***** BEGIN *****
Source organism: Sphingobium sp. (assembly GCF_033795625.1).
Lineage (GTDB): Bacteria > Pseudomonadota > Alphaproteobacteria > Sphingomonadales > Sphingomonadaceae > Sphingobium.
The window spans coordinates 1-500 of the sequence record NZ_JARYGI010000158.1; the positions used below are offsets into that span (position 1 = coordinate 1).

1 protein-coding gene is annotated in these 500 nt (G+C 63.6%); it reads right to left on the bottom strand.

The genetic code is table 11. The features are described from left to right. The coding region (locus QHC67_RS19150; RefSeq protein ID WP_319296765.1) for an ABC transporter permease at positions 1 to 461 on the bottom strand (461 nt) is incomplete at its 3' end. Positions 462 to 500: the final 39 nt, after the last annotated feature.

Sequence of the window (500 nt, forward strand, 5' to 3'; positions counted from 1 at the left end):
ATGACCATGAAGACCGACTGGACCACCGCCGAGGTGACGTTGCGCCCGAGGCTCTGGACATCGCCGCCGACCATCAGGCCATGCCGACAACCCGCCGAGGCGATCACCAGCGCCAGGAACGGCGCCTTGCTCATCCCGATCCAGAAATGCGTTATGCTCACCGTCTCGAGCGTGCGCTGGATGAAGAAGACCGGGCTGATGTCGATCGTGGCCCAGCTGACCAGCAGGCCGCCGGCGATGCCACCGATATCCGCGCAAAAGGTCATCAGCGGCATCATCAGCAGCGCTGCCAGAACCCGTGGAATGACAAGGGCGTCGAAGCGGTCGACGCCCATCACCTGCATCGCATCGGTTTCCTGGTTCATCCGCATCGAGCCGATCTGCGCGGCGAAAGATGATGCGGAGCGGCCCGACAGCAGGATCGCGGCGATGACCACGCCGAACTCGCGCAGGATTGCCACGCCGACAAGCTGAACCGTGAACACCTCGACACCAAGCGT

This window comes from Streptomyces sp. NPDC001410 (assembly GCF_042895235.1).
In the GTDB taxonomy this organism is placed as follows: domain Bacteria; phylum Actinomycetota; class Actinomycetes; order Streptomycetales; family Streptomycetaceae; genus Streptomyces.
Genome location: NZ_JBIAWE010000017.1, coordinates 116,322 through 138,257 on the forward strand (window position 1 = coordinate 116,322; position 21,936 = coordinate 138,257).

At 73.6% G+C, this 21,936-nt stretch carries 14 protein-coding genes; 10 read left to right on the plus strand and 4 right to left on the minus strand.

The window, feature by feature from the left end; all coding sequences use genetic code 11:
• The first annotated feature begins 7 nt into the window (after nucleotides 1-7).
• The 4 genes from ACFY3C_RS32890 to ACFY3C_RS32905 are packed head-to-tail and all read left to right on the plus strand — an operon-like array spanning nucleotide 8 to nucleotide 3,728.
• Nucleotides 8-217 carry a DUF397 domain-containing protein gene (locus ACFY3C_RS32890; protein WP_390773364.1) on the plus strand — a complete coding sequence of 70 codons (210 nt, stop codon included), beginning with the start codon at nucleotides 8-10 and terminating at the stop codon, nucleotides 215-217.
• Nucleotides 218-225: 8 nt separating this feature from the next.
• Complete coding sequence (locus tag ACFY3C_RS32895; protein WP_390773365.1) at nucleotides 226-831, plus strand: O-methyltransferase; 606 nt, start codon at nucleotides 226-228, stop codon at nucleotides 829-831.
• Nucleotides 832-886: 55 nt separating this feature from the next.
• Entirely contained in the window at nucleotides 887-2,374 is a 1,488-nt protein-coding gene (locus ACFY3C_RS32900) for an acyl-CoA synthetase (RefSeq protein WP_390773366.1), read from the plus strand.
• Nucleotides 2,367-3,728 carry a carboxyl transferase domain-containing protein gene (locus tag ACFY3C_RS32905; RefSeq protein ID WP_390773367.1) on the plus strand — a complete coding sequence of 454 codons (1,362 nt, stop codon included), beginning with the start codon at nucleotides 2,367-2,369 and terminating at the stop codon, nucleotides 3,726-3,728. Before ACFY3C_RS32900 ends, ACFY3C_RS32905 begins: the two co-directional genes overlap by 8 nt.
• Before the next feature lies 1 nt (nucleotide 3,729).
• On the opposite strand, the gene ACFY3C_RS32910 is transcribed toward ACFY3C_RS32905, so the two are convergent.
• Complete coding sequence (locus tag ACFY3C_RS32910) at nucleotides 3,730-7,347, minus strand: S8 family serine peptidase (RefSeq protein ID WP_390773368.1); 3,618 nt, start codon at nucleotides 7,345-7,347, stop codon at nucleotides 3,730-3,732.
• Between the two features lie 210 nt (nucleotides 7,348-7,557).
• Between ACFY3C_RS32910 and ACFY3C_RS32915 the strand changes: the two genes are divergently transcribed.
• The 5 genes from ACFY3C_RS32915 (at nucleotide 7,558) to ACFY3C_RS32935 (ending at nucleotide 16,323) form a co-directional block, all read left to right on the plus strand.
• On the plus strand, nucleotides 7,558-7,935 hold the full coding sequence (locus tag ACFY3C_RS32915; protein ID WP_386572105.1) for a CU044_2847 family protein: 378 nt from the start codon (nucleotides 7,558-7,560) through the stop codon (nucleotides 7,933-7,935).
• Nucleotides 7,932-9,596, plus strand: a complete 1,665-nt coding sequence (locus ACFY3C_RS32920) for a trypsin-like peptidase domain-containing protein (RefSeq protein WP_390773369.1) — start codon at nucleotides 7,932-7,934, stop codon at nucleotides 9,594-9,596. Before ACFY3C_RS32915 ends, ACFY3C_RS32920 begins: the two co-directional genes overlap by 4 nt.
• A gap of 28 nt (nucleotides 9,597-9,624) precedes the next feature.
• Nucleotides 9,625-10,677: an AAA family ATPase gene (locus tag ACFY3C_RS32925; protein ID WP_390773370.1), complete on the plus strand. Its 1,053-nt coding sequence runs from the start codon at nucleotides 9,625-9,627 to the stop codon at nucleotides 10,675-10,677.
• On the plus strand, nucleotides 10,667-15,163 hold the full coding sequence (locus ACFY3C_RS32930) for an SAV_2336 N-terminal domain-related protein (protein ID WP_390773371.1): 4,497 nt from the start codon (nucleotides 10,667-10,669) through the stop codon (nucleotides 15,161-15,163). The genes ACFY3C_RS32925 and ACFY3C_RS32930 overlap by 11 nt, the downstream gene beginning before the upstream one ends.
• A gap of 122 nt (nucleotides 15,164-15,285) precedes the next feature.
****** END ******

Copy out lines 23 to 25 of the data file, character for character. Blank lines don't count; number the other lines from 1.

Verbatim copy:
• Complete coding sequence (locus tag ACFY3C_RS32910) at nucleotides 3,730-7,347, minus strand: S8 family serine peptidase (RefSeq protein ID WP_390773368.1); 3,618 nt, start codon at nucleotides 7,345-7,347, stop codon at nucleotides 3,730-3,732.
• Between the two features lie 210 nt (nucleotides 7,348-7,557).
• Between ACFY3C_RS32910 and ACFY3C_RS32915 the strand changes: the two genes are divergently transcribed.